True Stories that Didn’t Happen

In my previous post I explained how the term “myth” came to be applied to the miracle stories of the New Testament in the work of David Friedrich Strauss in 1835-36.   This is all background to what happened to me personally – 150 years later!  Before talking about how my views of the Bible changed once I realized many of its stories could not be literally, historically true, I should expand a bit on the very notion that, as Strauss ...

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The Gospels as Myths

In providing background to how I began to understand the Bible once I realized that it was not an inerrant revelation from God, I have been giving a kind of history of scholarship on the Gospels, explaining how it was that, before the Enlightenment, virtually everyone understood the Gospels to be Supernatural Histories, and that during the Enlightenment there were scholars who maintained they were Natural Histories.  Now I can complete this short survey by talking about a significant development, ...

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The Gospels as Supernatural Histories

In order to explain the view I started having about the Bible after I had come to realize that it was filled with discrepancies, contradictions, historical errors, and other mistakes – and yet remained a committed Christian – I have to set out my understanding at the time of the Bible as “myth.”  And to do that I have to give a very brief (though this will take a few posts) history of scholarship on the New Testament itself, specifically ...

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Evaluating My Debate on the Book of Acts

I have now completed my posts on the debate I had with myself in front of my New Testament class on the question of whether the New Testament book of Acts is historically reliable.   If you want to see the whole debate, just read the posts in sequence: the affirmative speech arguing Acts is indeed reliable; the negative speech arguing that it is not; the negative rebuttal of what the affirmative side said; and finally the affirmative rebuttal of what ...

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Is Acts Historically Reliable? The Affirmative Rebuttal

I have been (intermittently) discussing the debate that I had with myself in front of my New Testament class on the resolution, Resolved: The Book of Acts is Historically Reliable.  So far I have indicated what the Affirmative side argued in favor of the resolution; what the Negative side argued against the resolution; and what the Negative side said in its rebuttal to the first Affirmative speech.  NOW, at last, I can indicate what the Affirmative side said in its ...

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Is Acts Reliable? The Negative Rebuttal

What follows is the “negative rebuttal” of the speech given by the “first affirmative” in its support of the resolution, “Resolved: The Book of Acts is Historically Reliable.”  If you need to refresh yourself on what the affirmative team argued, you can find it on the March 24 post, here: https://ehrmanblog.org/is-acts-historically-reliable-affirmative-argument/    In the first negative speech (yesterday’s post) the negative team argued its case, without direct reference to the affirmative side.  This, now, is the negative response to what ...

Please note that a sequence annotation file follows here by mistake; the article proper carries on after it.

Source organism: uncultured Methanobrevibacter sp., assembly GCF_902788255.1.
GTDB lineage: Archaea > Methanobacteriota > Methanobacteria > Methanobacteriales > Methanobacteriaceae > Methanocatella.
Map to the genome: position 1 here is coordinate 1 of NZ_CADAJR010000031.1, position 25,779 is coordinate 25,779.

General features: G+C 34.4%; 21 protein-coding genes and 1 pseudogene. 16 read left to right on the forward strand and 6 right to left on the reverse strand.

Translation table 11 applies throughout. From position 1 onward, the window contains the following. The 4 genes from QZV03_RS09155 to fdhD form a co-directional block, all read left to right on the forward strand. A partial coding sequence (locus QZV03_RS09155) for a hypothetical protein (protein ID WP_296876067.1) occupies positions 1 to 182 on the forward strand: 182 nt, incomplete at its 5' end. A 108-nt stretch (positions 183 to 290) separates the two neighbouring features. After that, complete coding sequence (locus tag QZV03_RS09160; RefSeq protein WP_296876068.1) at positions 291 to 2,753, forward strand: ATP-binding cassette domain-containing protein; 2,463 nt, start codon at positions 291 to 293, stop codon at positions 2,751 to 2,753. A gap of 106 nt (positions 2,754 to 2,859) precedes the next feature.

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Is the Book of Acts Historically Reliable? The Negative Case.

This post will lay out the Negative case, arguing against the resolution, Resolved: The Book of Acts if Historically Reliable.   Again, I am not necessarily agreeing or disagreeing with this argument; I’m giving it as I would in a debate.

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The New Testament book of Acts is not historically reliable.  Before showing that to be the case, I want to make two preliminary remarks, both of them related to the question of what it means for an ostensibly historical ...

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Is the Book of Acts Historically Reliable? Smoke and Mirrors.

In my next post I will be staking stake out the “negative” side on the debate I had with myself in class, arguing against the resolution, Resolved: The Book of Acts is Historically Reliable.  I have already made the affirmative case; in the negative I will argue that the book is not reliable (that first speech was a set speech, prepared without reference to anything the affirmative side said).  I will then give a negative refutation of the affirmative’s first ...

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Is Acts Historically Reliable? The Affirmative Argument

I am ready now to explain how I did the debate with myself in front of my undergraduate class on the resolution, Resolved: The Book of Acts is Historically Reliable.

As always happens in a debate, the Affirmative side goes first and gives a prepared speech. In arguing for the affirmative, I made the following points. (Note: I’m not saying I personally agree with these points, just as I’m not going to be saying that I agreed with the Negative points. ...

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Bart Ehrman vs Tim McGrew – Round 1

On Saturday 18th July 2015 I held a kind of radio debate with Timothy J. McGrew, a conservative Christian apologist and professor of Philosophy at Western Michigan University.  It was a two-part back-and-forth on “Unbelievable,” a weekly program hosted by Justin Brierley, which airs on UK Premier Christian Radio.  I taped the interview from the station’s London studio.

The debate was on the topic: Can We Trust the Gospels?” Here Part One.

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